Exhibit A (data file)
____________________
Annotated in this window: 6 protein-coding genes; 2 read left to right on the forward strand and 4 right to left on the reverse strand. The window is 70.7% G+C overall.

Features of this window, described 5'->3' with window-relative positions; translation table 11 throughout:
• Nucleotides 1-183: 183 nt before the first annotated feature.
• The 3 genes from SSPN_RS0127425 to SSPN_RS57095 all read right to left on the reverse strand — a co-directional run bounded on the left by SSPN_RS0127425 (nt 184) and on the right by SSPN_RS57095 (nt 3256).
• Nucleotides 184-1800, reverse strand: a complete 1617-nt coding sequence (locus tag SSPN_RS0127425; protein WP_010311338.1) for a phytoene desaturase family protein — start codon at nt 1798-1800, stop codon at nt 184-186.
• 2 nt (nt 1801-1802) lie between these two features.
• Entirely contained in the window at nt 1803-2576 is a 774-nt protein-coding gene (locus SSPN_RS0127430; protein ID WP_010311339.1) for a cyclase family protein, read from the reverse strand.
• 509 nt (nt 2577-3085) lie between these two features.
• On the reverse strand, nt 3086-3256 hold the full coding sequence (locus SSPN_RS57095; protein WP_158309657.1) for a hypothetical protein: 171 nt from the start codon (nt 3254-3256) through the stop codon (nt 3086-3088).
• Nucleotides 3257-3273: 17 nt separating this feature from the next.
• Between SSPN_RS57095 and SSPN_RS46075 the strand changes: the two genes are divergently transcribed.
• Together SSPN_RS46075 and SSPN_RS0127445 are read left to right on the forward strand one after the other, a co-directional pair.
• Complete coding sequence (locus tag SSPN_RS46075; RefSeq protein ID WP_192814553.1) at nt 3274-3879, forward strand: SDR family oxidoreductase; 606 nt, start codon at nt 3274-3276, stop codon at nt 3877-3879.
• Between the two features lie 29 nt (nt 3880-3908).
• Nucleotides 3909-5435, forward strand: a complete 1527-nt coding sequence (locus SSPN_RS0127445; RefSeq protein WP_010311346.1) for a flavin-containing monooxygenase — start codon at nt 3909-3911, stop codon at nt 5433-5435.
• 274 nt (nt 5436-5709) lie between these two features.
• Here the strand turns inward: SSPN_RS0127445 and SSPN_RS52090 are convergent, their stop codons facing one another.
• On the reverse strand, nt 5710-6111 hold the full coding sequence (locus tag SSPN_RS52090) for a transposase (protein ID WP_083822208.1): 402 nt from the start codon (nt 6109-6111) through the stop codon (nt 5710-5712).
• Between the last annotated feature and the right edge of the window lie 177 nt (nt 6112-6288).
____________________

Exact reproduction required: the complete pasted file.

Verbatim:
Annotated in this window: 6 protein-coding genes; 2 read left to right on the forward strand and 4 right to left on the reverse strand. The window is 70.7% G+C overall.

Features of this window, described 5'->3' with window-relative positions; translation table 11 throughout:
• Nucleotides 1-183: 183 nt before the first annotated feature.
• The 3 genes from SSPN_RS0127425 to SSPN_RS57095 all read right to left on the reverse strand — a co-directional run bounded on the left by SSPN_RS0127425 (nt 184) and on the right by SSPN_RS57095 (nt 3256).
• Nucleotides 184-1800, reverse strand: a complete 1617-nt coding sequence (locus tag SSPN_RS0127425; protein WP_010311338.1) for a phytoene desaturase family protein — start codon at nt 1798-1800, stop codon at nt 184-186.
• 2 nt (nt 1801-1802) lie between these two features.
• Entirely contained in the window at nt 1803-2576 is a 774-nt protein-coding gene (locus SSPN_RS0127430; protein ID WP_010311339.1) for a cyclase family protein, read from the reverse strand.
• 509 nt (nt 2577-3085) lie between these two features.
• On the reverse strand, nt 3086-3256 hold the full coding sequence (locus SSPN_RS57095; protein WP_158309657.1) for a hypothetical protein: 171 nt from the start codon (nt 3254-3256) through the stop codon (nt 3086-3088).
• Nucleotides 3257-3273: 17 nt separating this feature from the next.
• Between SSPN_RS57095 and SSPN_RS46075 the strand changes: the two genes are divergently transcribed.
• Together SSPN_RS46075 and SSPN_RS0127445 are read left to right on the forward strand one after the other, a co-directional pair.
• Complete coding sequence (locus tag SSPN_RS46075; RefSeq protein ID WP_192814553.1) at nt 3274-3879, forward strand: SDR family oxidoreductase; 606 nt, start codon at nt 3274-3276, stop codon at nt 3877-3879.
• Between the two features lie 29 nt (nt 3880-3908).
• Nucleotides 3909-5435, forward strand: a complete 1527-nt coding sequence (locus SSPN_RS0127445; RefSeq protein WP_010311346.1) for a flavin-containing monooxygenase — start codon at nt 3909-3911, stop codon at nt 5433-5435.
• 274 nt (nt 5436-5709) lie between these two features.
• Here the strand turns inward: SSPN_RS0127445 and SSPN_RS52090 are convergent, their stop codons facing one another.
• On the reverse strand, nt 5710-6111 hold the full coding sequence (locus tag SSPN_RS52090) for a transposase (protein ID WP_083822208.1): 402 nt from the start codon (nt 6109-6111) through the stop codon (nt 5710-5712).
• Between the last annotated feature and the right edge of the window lie 177 nt (nt 6112-6288).